Cheer-Accident, Trading Balloons & Salad Days (Skin Graft) Folks jazzed by these Chicagoan art-prog-experimental rockers’ latest album (that would be Putting Off Death on Cuneiform), have further reason to rejoice, as Salad Days is making its vinyl debut, and Trading Balloons, if still CD-only, is bringing a long-scarce item to physical availability. As an uninterrupted 52-minute piece (with a 15-minute fadeout!), Balloons’ existence on CD makes sense, and it’s the stronger of the two. But Salad Days doesn’t lack for interesting moments; there are many in “Graphic Depression” and the side-long title track. B+/ A-

Como Asesinar a Felipes, Elipse (Koolarrow) When I hear of a musical project’s fusing of hip hop and jazz, my default reaction is to prepare for disappointment, even when it attempts to “mix the jazz of the ’60s, the rock of the ’70s and the rap from the ’90s.” Chile’s Como Asesinar a Felipes succeed, largely through the combination of new addition Cristián Gallardo’s expansive tendencies on the sax and an edge that can get hectic without faltering into post-Rage Against the Machine-isms. Would I prefer some full-on skronk fury? Yes. And aggressive experimentation a la Dälek? Sure. But this one does have teeth. B+

Alice Cooper, Pretties for You, Love It to Death & Special Forces (Rhino) Love It was the breakthrough, and a must for the ’70s hard rock shelf, but I’ve always dug Pretties, though of course they were a different band, one much more psychedelic a la Syd-era Floyd, at that early point; if you dig Piper, do check it out. Vincent Furnier adopted the band name as persona long-prior to their breakup, but after the dissolution, he went to the creative dogs; the faux-punkish Special Forces was part of an attempted early ’80s reset. Coop says he can’t remember making it. Hopefully, I can forget hearing it. B+/ A-/ D+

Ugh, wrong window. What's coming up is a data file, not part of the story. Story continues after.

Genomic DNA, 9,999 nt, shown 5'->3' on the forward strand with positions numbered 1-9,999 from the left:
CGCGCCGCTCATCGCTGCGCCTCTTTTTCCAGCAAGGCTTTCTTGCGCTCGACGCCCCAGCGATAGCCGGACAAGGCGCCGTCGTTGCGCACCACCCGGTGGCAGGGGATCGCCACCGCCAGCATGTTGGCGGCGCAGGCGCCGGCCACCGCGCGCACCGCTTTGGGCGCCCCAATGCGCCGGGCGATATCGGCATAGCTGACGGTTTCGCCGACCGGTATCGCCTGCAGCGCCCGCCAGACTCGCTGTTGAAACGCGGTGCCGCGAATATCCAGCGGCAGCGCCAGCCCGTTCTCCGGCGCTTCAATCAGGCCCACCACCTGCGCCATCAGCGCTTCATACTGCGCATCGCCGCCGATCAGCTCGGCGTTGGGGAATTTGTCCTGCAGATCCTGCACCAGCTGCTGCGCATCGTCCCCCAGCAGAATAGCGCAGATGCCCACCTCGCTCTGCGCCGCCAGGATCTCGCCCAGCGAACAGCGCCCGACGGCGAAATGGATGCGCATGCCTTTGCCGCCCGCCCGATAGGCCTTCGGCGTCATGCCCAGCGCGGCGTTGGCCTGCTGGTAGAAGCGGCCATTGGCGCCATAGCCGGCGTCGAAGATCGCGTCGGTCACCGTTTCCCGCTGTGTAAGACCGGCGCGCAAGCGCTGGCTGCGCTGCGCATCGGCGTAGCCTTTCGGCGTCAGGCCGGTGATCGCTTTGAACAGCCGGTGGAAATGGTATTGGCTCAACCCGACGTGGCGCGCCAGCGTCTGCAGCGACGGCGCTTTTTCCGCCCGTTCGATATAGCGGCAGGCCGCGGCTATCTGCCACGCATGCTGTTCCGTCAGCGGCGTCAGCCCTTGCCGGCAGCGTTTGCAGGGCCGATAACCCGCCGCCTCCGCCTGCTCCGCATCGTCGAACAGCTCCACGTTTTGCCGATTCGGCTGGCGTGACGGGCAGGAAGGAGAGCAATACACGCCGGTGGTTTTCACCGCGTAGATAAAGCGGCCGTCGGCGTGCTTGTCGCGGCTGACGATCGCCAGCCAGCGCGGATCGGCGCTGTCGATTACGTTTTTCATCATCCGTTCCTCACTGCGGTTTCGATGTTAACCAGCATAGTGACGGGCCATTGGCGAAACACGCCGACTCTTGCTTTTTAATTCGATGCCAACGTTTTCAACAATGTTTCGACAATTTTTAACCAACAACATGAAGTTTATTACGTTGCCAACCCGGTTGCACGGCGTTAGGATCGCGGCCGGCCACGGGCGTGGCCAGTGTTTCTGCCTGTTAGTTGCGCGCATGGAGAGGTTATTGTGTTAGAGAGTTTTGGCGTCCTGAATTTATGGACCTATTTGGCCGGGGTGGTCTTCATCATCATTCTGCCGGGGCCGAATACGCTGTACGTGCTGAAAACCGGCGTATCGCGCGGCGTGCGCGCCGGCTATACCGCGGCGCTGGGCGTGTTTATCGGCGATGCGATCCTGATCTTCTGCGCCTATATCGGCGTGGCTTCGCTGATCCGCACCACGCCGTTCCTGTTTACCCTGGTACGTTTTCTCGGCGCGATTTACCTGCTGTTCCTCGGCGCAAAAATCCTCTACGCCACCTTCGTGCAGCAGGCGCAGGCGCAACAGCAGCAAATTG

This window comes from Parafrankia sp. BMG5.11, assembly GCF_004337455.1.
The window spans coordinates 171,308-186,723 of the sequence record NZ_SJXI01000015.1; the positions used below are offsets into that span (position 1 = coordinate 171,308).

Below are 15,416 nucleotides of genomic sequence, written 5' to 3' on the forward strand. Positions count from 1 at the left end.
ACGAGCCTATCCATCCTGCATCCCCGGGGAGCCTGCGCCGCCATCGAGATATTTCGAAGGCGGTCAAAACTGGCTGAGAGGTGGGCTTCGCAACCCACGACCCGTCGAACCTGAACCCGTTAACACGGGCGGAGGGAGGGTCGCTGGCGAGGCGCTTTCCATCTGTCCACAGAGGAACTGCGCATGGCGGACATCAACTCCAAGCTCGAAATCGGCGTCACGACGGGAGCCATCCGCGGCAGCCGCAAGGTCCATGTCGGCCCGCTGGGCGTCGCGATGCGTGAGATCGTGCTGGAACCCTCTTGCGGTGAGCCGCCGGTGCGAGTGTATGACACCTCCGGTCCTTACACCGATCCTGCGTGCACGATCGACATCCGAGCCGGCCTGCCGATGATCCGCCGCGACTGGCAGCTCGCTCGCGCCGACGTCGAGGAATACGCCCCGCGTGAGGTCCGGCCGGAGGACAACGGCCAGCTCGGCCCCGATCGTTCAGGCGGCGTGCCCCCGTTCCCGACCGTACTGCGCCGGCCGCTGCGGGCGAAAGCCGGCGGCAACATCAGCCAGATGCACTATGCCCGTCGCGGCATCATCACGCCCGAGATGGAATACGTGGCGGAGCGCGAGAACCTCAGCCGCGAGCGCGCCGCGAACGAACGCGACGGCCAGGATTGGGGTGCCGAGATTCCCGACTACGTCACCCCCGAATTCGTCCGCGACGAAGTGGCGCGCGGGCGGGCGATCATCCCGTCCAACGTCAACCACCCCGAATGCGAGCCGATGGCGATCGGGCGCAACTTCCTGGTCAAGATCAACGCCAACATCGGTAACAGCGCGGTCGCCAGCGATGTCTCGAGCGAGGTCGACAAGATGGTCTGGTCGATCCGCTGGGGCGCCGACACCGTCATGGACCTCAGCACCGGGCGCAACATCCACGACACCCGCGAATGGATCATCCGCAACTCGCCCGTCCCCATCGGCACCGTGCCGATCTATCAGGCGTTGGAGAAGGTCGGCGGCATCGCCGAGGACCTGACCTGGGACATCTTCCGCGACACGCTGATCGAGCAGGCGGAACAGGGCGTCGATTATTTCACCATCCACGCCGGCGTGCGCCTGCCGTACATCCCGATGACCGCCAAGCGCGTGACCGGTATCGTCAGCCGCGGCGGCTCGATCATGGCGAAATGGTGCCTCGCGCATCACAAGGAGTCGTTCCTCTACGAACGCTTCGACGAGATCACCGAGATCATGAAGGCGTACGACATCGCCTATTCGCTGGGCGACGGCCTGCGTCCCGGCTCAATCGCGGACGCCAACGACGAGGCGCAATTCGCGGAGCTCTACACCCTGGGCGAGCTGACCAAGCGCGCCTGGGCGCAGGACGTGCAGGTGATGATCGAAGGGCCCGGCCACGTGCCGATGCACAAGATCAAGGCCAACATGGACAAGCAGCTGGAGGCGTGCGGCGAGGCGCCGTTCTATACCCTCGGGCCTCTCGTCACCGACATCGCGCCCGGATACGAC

Deradoorian, Eternal Recurrence (Anticon) Angel Deradoorian has worked with Dirty Projectors and Avey Tare and backed up a wide range of acts as vocalist; on her debut 2015 full-length The Exploding Flower Planet she delivered a highly rhythmic strain of art-pop with Kraut-ish post-rock angles, but here she sets the drums aside and reaches out for kosmische and new age. Some might be thinking that enough is enough regarding this stylistic uprising, but Deradoorian’s trim excursion is consistently intriguing, especially the spacy-pop of “Nia in the Dark.” The extended drift of “Return-Transcend” is a highlight. A-